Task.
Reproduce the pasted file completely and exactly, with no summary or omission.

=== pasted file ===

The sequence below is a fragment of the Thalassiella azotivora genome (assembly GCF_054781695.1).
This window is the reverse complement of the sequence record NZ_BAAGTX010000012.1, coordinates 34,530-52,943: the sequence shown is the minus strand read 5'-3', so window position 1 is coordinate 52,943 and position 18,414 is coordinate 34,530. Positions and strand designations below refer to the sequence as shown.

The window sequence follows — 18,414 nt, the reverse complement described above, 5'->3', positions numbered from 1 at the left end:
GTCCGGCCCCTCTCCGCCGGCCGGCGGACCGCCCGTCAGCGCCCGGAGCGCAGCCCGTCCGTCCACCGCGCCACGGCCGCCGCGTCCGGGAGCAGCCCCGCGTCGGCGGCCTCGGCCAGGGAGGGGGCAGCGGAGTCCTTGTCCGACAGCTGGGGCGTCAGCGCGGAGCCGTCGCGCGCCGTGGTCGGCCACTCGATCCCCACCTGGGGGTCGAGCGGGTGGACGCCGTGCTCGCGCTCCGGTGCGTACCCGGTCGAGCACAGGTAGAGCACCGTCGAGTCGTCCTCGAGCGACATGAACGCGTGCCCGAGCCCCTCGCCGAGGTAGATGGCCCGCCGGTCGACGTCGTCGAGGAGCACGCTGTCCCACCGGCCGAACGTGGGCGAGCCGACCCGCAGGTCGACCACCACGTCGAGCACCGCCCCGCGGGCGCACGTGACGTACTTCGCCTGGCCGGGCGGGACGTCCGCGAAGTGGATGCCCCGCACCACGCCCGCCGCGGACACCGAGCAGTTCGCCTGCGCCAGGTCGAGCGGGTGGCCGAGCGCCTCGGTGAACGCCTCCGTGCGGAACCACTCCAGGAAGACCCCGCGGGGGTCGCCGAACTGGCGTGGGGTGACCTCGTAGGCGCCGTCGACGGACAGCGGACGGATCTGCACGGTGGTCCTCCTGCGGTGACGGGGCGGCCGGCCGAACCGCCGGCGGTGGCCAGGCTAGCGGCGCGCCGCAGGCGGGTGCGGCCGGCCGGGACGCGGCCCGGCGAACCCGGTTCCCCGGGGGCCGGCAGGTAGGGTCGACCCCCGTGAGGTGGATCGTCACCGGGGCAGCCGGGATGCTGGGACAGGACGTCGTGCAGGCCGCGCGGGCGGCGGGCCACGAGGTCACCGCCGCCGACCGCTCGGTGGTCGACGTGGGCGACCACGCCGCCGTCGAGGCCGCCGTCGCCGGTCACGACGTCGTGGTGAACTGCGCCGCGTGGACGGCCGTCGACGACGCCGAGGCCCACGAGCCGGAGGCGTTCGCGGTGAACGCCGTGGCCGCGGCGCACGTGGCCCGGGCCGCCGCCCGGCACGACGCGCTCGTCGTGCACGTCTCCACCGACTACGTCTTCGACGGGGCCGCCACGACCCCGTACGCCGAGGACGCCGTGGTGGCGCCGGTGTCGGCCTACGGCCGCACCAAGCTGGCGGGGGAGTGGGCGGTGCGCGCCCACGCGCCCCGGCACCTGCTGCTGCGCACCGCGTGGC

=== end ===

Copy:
The sequence below is a fragment of the Thalassiella azotivora genome (assembly GCF_054781695.1).
This window is the reverse complement of the sequence record NZ_BAAGTX010000012.1, coordinates 34,530-52,943: the sequence shown is the minus strand read 5'-3', so window position 1 is coordinate 52,943 and position 18,414 is coordinate 34,530. Positions and strand designations below refer to the sequence as shown.

The window sequence follows — 18,414 nt, the reverse complement described above, 5'->3', positions numbered from 1 at the left end:
GTCCGGCCCCTCTCCGCCGGCCGGCGGACCGCCCGTCAGCGCCCGGAGCGCAGCCCGTCCGTCCACCGCGCCACGGCCGCCGCGTCCGGGAGCAGCCCCGCGTCGGCGGCCTCGGCCAGGGAGGGGGCAGCGGAGTCCTTGTCCGACAGCTGGGGCGTCAGCGCGGAGCCGTCGCGCGCCGTGGTCGGCCACTCGATCCCCACCTGGGGGTCGAGCGGGTGGACGCCGTGCTCGCGCTCCGGTGCGTACCCGGTCGAGCACAGGTAGAGCACCGTCGAGTCGTCCTCGAGCGACATGAACGCGTGCCCGAGCCCCTCGCCGAGGTAGATGGCCCGCCGGTCGACGTCGTCGAGGAGCACGCTGTCCCACCGGCCGAACGTGGGCGAGCCGACCCGCAGGTCGACCACCACGTCGAGCACCGCCCCGCGGGCGCACGTGACGTACTTCGCCTGGCCGGGCGGGACGTCCGCGAAGTGGATGCCCCGCACCACGCCCGCCGCGGACACCGAGCAGTTCGCCTGCGCCAGGTCGAGCGGGTGGCCGAGCGCCTCGGTGAACGCCTCCGTGCGGAACCACTCCAGGAAGACCCCGCGGGGGTCGCCGAACTGGCGTGGGGTGACCTCGTAGGCGCCGTCGACGGACAGCGGACGGATCTGCACGGTGGTCCTCCTGCGGTGACGGGGCGGCCGGCCGAACCGCCGGCGGTGGCCAGGCTAGCGGCGCGCCGCAGGCGGGTGCGGCCGGCCGGGACGCGGCCCGGCGAACCCGGTTCCCCGGGGGCCGGCAGGTAGGGTCGACCCCCGTGAGGTGGATCGTCACCGGGGCAGCCGGGATGCTGGGACAGGACGTCGTGCAGGCCGCGCGGGCGGCGGGCCACGAGGTCACCGCCGCCGACCGCTCGGTGGTCGACGTGGGCGACCACGCCGCCGTCGAGGCCGCCGTCGCCGGTCACGACGTCGTGGTGAACTGCGCCGCGTGGACGGCCGTCGACGACGCCGAGGCCCACGAGCCGGAGGCGTTCGCGGTGAACGCCGTGGCCGCGGCGCACGTGGCCCGGGCCGCCGCCCGGCACGACGCGCTCGTCGTGCACGTCTCCACCGACTACGTCTTCGACGGGGCCGCCACGACCCCGTACGCCGAGGACGCCGTGGTGGCGCCGGTGTCGGCCTACGGCCGCACCAAGCTGGCGGGGGAGTGGGCGGTGCGCGCCCACGCGCCCCGGCACCTGCTGCTGCGCACCGCGTGGC